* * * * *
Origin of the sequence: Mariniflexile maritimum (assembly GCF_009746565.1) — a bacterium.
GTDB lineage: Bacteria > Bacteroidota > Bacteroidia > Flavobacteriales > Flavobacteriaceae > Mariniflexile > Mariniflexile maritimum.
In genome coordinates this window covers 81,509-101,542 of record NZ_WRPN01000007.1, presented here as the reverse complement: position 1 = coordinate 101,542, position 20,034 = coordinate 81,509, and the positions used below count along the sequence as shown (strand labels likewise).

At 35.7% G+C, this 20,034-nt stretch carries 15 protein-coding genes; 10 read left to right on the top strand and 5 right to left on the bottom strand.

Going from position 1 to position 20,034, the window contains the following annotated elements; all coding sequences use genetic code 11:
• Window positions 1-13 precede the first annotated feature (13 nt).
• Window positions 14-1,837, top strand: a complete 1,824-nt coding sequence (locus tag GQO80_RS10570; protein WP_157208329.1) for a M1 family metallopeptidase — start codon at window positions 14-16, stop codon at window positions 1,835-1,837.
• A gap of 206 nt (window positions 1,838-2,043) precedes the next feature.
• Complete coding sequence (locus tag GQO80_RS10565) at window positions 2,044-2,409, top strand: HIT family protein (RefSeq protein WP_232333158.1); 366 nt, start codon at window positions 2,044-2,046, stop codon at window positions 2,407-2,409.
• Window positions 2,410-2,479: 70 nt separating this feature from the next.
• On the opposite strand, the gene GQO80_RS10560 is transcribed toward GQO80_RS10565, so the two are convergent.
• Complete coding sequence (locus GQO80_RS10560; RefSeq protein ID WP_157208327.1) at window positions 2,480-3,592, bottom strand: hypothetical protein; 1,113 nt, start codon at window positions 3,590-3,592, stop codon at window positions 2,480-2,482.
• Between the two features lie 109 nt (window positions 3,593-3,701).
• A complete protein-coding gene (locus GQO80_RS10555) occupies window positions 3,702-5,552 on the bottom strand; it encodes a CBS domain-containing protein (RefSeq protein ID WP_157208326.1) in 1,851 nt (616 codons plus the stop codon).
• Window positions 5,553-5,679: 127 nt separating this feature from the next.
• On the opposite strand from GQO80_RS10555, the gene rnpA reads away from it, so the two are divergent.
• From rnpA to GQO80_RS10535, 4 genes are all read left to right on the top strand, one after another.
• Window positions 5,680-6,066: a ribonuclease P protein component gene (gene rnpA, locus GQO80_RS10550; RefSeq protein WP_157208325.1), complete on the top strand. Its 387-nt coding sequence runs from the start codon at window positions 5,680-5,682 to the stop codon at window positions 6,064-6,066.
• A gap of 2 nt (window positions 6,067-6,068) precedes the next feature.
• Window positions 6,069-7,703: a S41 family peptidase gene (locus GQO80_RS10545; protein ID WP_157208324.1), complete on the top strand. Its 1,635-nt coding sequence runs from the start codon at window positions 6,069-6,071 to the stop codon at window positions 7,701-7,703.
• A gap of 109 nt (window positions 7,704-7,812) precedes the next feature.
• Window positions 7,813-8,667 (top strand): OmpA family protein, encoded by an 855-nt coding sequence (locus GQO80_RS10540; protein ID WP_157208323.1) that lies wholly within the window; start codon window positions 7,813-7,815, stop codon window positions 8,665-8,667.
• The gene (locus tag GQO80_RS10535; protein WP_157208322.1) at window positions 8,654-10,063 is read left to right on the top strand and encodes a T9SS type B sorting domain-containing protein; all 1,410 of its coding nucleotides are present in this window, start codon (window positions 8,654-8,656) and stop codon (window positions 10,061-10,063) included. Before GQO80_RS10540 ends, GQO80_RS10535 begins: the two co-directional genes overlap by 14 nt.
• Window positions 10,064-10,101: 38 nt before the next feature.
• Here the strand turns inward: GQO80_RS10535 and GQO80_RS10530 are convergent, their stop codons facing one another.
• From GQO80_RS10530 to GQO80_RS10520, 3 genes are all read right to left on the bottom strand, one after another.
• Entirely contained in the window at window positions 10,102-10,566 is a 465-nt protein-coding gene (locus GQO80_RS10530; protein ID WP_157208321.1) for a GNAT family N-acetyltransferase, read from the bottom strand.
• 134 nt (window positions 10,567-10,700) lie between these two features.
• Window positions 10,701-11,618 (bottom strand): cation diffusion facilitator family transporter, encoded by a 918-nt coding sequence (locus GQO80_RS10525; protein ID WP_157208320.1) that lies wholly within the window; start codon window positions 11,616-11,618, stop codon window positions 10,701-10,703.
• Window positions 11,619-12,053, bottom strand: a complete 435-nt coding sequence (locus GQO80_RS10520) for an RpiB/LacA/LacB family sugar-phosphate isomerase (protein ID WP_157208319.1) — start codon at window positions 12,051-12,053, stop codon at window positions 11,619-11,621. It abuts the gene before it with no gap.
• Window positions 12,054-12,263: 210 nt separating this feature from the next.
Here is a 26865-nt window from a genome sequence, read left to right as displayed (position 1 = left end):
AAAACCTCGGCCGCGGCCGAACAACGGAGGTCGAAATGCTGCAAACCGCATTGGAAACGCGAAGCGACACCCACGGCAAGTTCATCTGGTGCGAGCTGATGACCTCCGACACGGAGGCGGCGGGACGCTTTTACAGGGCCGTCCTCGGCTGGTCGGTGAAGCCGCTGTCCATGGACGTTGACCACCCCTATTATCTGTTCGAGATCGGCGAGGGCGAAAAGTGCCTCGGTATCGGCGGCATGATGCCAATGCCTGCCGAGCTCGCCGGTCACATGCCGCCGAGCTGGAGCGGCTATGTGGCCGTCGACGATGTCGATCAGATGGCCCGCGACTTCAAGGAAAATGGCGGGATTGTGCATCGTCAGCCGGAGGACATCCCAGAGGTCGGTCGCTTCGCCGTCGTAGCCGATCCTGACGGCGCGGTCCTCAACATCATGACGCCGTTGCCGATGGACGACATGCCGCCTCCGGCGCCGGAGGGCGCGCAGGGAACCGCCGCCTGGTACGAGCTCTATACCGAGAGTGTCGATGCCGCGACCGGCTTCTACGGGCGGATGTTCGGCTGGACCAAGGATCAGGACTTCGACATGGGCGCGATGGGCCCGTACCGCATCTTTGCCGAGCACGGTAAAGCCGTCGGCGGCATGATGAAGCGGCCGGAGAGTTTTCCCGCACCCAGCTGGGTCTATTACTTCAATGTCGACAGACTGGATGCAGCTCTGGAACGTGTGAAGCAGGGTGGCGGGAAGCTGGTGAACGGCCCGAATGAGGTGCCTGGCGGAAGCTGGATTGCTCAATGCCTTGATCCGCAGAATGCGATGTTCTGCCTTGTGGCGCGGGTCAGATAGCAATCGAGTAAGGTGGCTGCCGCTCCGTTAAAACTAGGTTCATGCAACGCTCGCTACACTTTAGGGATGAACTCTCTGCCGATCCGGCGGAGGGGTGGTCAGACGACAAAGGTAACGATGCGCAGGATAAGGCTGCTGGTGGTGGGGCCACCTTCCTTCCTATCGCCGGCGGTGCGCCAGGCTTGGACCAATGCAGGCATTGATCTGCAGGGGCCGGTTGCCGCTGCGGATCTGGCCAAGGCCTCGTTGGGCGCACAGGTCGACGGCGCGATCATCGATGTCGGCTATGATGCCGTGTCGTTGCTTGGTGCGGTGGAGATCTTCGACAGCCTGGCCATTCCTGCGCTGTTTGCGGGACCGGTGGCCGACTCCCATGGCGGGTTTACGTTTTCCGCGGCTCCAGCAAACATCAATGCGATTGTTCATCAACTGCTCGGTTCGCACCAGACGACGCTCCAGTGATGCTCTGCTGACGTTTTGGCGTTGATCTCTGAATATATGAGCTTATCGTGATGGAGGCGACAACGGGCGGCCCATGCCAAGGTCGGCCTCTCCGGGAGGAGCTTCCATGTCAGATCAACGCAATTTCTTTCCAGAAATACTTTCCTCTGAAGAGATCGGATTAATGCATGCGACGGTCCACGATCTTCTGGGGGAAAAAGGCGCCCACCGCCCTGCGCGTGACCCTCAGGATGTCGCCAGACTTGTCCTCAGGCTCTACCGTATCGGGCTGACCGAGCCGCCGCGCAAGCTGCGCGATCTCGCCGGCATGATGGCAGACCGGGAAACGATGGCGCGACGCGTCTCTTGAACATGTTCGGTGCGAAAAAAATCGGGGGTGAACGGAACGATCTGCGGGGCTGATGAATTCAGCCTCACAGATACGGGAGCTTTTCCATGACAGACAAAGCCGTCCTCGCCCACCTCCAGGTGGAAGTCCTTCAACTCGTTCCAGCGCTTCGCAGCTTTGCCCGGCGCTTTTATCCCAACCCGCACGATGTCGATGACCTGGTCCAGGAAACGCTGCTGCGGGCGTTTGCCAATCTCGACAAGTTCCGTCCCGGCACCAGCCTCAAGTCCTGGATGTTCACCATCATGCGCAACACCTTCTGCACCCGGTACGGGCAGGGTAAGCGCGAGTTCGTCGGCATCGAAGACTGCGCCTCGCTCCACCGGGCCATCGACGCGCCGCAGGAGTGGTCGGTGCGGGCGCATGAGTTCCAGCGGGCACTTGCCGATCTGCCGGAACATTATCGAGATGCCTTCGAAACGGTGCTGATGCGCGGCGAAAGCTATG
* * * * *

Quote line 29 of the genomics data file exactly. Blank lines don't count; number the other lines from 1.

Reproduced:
• Window positions 10,701-11,618 (bottom strand): cation diffusion facilitator family transporter, encoded by a 918-nt coding sequence (locus GQO80_RS10525; protein ID WP_157208320.1) that lies wholly within the window; start codon window positions 11,616-11,618, stop codon window positions 10,701-10,703.